A telescope and a magnifying glass. The Big Dance when it comes to backcountry skiing Cooke City. Anyone who has been to this little mountain town on the edge of Yellowstone Park, in winter, know's the feature I speak of. It hangs above town like a sentinel. A bishop of an iconic ski line if there ever was one.
Some years it comes in. Other years, not so much. Ski it in corn you say. Well, it's a tricky one to catch in corn. NE facing and right at that subalpine zone where the snowpack likes to skip spring. It's a powder line, no doubt. Even though I almost wince when I say it. Wince because I consider myself a super conservative decision maker out there (and a ski guide), and when it comes to center punching a route like that, I'm typically 100% content- to respectfully tip my cap. When I say it's an iconic powder line, I wince because I worry about other people skiing it and getting into trouble. You can get away with a lot, and people often do around Cooke City. However, it seems like we have have at least one avalanche fatality per year, within a couple miles of town... But strangely, some years the logic of skiing a powder line like the Fin, just seems to unfold as if it was intended to happen. Every storm, each year, quite different.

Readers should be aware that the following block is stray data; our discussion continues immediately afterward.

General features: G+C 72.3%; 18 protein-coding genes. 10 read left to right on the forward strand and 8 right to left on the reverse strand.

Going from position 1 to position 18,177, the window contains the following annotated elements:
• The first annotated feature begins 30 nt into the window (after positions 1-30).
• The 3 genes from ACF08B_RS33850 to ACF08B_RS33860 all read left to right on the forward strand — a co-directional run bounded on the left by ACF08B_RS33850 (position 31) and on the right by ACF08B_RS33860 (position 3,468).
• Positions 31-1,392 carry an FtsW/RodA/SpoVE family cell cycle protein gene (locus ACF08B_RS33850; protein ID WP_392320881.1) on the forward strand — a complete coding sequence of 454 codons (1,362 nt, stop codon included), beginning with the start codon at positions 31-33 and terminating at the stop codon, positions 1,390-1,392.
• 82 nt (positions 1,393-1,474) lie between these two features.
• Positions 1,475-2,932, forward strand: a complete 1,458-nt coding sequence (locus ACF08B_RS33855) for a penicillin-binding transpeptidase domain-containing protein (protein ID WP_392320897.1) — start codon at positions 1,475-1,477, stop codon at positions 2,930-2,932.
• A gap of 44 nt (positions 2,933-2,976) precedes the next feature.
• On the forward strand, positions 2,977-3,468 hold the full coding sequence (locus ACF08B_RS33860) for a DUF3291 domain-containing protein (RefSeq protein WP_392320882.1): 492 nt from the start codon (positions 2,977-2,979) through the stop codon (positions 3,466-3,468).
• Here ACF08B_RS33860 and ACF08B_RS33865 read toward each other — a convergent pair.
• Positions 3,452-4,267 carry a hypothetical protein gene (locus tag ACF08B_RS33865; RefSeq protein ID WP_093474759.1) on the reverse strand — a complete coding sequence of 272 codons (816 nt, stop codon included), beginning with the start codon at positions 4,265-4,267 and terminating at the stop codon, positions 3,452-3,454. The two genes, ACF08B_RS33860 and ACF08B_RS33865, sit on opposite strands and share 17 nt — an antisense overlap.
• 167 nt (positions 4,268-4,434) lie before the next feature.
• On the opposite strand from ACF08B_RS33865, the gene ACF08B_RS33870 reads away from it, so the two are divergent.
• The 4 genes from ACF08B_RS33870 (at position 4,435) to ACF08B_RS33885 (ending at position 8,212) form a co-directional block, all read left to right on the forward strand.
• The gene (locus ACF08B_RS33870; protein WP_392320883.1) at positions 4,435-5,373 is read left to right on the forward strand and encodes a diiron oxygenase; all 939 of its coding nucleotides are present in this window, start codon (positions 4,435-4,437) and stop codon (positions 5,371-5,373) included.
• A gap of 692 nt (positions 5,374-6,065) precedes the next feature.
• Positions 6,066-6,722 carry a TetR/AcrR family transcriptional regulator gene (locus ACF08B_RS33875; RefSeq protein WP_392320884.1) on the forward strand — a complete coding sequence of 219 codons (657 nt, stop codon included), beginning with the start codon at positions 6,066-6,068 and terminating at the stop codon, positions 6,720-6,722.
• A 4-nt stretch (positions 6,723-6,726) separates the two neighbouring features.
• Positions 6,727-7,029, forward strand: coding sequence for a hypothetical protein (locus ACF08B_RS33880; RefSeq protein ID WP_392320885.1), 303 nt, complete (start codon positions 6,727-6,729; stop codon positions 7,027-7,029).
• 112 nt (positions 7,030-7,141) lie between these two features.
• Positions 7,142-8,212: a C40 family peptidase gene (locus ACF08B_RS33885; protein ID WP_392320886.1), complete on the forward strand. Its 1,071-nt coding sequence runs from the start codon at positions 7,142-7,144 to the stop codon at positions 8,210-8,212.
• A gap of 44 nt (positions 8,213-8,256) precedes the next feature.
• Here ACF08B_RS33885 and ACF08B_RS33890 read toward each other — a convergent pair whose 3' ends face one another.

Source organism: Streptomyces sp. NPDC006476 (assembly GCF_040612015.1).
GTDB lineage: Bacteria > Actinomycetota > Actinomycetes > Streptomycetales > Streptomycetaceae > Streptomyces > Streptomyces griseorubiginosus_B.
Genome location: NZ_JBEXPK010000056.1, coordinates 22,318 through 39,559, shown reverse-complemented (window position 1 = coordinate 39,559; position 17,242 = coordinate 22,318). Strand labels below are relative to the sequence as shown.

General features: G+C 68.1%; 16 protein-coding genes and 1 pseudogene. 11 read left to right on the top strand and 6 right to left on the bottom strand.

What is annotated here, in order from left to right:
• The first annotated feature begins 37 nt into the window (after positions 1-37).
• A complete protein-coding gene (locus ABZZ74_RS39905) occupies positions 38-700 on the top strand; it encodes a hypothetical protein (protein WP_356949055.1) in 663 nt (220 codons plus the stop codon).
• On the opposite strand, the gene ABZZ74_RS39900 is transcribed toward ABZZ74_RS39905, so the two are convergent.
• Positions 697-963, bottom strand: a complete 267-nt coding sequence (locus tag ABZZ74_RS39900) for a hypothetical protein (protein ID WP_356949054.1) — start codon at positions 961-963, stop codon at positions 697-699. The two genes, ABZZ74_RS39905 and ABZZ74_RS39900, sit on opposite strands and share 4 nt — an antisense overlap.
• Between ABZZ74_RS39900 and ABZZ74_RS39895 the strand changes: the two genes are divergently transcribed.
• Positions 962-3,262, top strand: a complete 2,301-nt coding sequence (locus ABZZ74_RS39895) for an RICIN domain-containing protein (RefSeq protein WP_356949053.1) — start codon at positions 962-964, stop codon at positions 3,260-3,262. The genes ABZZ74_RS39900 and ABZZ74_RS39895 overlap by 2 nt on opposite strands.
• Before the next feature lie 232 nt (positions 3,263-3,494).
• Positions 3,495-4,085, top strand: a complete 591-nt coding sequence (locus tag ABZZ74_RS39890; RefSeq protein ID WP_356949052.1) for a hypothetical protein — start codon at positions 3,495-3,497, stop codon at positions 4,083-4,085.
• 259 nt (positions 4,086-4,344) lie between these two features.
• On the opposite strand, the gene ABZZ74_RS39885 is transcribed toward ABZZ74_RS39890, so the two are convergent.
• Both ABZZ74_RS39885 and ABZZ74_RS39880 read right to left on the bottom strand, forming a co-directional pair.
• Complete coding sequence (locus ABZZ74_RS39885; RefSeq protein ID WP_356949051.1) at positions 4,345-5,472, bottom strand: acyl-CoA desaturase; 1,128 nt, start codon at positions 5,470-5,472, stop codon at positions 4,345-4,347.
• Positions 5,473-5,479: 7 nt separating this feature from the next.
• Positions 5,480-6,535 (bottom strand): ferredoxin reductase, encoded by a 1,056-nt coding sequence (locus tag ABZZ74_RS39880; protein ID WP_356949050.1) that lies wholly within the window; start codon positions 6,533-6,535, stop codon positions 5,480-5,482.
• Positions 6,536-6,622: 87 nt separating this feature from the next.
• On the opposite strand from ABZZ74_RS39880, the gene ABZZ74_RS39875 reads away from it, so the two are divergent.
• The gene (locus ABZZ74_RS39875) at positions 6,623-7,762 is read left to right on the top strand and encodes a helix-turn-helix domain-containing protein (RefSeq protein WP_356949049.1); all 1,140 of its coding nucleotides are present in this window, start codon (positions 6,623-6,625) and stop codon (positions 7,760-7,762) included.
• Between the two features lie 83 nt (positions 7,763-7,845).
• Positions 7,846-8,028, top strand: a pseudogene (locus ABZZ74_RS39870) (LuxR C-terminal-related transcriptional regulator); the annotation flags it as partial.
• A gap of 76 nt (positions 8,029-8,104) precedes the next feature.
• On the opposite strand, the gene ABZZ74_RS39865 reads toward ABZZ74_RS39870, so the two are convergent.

If you squint at this photo you can see where I skied into the route (on a self belay) and dug a snowpit. Does it matter what I found? What my stability test results were? Not really. Is it part of the puzzle? Sure. Did I make my decision to ski the route, primarily based on what I found in my snowpit? Absolutely not. Is it inherent for man to be fascinated by the challenge of traveling amongst dragons? Of course. Can you learn enough about certain dragons at certain times, to ski a route like the Fin, in deep powder? I think so. Just don't be surprised if the mountain is a mountain. Don't be surprised if it's potential energy becomes kinetic.